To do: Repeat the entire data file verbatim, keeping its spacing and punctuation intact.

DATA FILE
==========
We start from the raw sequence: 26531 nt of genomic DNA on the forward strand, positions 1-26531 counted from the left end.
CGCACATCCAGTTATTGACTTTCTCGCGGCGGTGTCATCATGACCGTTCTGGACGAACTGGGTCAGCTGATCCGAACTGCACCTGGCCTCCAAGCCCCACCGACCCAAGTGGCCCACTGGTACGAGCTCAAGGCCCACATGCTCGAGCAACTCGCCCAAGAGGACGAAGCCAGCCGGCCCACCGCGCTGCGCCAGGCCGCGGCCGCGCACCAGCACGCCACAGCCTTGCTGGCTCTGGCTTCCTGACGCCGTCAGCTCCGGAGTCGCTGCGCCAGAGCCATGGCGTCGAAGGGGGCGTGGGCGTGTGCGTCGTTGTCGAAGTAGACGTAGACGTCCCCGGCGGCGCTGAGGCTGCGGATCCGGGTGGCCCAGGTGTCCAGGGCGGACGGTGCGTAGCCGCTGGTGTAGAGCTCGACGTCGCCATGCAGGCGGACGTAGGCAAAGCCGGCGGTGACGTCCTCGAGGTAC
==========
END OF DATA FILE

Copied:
We start from the raw sequence: 26531 nt of genomic DNA on the forward strand, positions 1-26531 counted from the left end.
CGCACATCCAGTTATTGACTTTCTCGCGGCGGTGTCATCATGACCGTTCTGGACGAACTGGGTCAGCTGATCCGAACTGCACCTGGCCTCCAAGCCCCACCGACCCAAGTGGCCCACTGGTACGAGCTCAAGGCCCACATGCTCGAGCAACTCGCCCAAGAGGACGAAGCCAGCCGGCCCACCGCGCTGCGCCAGGCCGCGGCCGCGCACCAGCACGCCACAGCCTTGCTGGCTCTGGCTTCCTGACGCCGTCAGCTCCGGAGTCGCTGCGCCAGAGCCATGGCGTCGAAGGGGGCGTGGGCGTGTGCGTCGTTGTCGAAGTAGACGTAGACGTCCCCGGCGGCGCTGAGGCTGCGGATCCGGGTGGCCCAGGTGTCCAGGGCGGACGGTGCGTAGCCGCTGGTGTAGAGCTCGACGTCGCCATGCAGGCGGACGTAGGCAAAGCCGGCGGTGACGTCCTCGAGGTAC